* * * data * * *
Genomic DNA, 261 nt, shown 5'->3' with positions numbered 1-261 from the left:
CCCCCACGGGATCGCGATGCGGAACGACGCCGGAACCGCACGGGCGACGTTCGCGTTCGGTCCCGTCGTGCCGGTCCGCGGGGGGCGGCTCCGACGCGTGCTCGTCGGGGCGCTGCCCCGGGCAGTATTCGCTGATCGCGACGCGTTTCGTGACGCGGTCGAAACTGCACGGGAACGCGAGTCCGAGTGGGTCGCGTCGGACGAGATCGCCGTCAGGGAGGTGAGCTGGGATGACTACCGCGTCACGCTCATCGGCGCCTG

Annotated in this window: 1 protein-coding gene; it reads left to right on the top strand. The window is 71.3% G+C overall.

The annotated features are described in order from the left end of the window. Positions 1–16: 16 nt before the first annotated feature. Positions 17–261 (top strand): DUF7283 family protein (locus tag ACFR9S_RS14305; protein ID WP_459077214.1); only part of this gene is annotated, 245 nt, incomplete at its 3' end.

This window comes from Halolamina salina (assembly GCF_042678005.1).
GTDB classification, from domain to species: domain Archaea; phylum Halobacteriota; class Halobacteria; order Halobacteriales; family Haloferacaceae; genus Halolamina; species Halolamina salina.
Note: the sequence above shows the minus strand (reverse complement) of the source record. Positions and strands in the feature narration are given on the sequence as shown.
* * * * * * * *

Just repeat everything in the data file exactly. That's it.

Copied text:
Genomic DNA, 261 nt, shown 5'->3' with positions numbered 1-261 from the left:
CCCCCACGGGATCGCGATGCGGAACGACGCCGGAACCGCACGGGCGACGTTCGCGTTCGGTCCCGTCGTGCCGGTCCGCGGGGGGCGGCTCCGACGCGTGCTCGTCGGGGCGCTGCCCCGGGCAGTATTCGCTGATCGCGACGCGTTTCGTGACGCGGTCGAAACTGCACGGGAACGCGAGTCCGAGTGGGTCGCGTCGGACGAGATCGCCGTCAGGGAGGTGAGCTGGGATGACTACCGCGTCACGCTCATCGGCGCCTG

Annotated in this window: 1 protein-coding gene; it reads left to right on the top strand. The window is 71.3% G+C overall.

The annotated features are described in order from the left end of the window. Positions 1–16: 16 nt before the first annotated feature. Positions 17–261 (top strand): DUF7283 family protein (locus tag ACFR9S_RS14305; protein ID WP_459077214.1); only part of this gene is annotated, 245 nt, incomplete at its 3' end.

This window comes from Halolamina salina (assembly GCF_042678005.1).
GTDB classification, from domain to species: domain Archaea; phylum Halobacteriota; class Halobacteria; order Halobacteriales; family Haloferacaceae; genus Halolamina; species Halolamina salina.
Note: the sequence above shows the minus strand (reverse complement) of the source record. Positions and strands in the feature narration are given on the sequence as shown.